It could be, indeed, that the original resonance of the dispensational Rapture among Christians had more to do with the anxious effects of modernity than with its theological merit. "Signs of the times" is a common trope in Rapture narratives, but in a profound sense, the Rapture's popularity is itself a "sign of the times," a byproduct and manifestation of larger societal unease.

Time Is Ticking Away

In dc Talk's early-1990s song "Time Is," the trio sing, "Time is definitely on the go." It's a ubiquitous sentiment in popular culture, and not just among Christians: time is running out. Who would have predicted that in the most secular age in human history—an age in which events are thought to have no ultimate or eternal meaning—a constant sense of apocalyptic dread would loom large?

In A Secular Age, philosopher Charles Taylor talks about the gradual emergence in modernity of a sense of "secular" time as opposed to sacred or "higher" time. In ordinary, secular time, one thing happens after another on a single plane of progression. But before the modern era, "higher times" offered an "organizing field" that gathered, grouped, and imbued ordinary time with meaning. When we lose a sense of the "higher times," writes Taylor, we are cut off from our past and out of touch with our future: "We get lost in our little parcel of time."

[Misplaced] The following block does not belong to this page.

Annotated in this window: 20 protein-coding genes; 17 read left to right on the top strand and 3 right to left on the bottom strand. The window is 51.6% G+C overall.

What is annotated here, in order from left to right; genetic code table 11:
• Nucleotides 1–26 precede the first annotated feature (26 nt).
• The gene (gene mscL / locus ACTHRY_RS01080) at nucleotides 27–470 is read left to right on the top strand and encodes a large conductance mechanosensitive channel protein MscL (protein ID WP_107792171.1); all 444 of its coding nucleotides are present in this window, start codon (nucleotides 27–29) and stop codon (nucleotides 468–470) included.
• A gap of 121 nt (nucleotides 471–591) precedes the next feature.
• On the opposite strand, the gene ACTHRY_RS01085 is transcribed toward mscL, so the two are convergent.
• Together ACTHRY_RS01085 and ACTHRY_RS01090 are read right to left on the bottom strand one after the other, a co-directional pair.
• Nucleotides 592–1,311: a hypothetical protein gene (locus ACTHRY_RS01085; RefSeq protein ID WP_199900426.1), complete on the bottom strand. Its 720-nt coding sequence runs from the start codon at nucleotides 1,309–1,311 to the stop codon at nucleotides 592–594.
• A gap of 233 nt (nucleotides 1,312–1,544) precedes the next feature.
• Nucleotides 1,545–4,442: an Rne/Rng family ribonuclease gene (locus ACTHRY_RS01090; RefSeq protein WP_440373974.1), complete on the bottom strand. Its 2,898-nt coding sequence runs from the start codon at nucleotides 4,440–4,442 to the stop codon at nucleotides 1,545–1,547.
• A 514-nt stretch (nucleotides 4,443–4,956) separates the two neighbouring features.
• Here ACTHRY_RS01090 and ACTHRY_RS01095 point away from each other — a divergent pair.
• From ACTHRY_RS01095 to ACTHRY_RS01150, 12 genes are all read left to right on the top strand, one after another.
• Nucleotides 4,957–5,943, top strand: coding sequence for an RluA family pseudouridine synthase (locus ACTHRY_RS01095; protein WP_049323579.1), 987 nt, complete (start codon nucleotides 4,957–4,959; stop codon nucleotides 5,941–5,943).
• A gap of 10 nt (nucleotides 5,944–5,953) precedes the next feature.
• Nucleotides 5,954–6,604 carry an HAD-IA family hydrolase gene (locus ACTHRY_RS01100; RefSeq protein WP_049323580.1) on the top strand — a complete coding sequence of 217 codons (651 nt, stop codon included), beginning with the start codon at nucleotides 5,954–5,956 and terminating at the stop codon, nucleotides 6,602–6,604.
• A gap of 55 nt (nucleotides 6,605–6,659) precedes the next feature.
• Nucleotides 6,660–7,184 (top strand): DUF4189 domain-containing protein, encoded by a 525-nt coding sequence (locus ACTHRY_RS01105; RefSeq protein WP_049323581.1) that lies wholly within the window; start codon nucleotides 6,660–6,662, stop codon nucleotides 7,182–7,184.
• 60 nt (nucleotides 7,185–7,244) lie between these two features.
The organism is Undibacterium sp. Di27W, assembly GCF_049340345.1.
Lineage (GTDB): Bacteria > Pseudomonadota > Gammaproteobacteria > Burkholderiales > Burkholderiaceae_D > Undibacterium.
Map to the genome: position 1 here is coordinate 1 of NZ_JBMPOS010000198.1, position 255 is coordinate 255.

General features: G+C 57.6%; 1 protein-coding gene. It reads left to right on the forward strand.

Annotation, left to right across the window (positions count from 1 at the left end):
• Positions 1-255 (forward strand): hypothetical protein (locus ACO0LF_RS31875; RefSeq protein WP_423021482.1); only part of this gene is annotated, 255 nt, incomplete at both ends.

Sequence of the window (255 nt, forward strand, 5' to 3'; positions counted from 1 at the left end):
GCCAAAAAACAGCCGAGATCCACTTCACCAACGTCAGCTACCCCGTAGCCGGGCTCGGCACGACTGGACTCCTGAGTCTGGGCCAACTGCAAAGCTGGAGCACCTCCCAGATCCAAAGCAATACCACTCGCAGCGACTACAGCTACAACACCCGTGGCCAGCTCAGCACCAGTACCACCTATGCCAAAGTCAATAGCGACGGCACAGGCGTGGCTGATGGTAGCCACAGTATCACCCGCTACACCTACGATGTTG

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The dangers of getting "lost in our little parcel of time" are also noted by media critic Douglas Rushkoff in his book Present Shock: When Everything Happens Now. Rushkoff argues that 21st-century society is oriented around the present moment. "Narrativity and goals are surrendered to a skewed notion of the real and the immediate; the tweet; the status update," writes Rushkoff. "What we are doing at any given moment becomes all-important."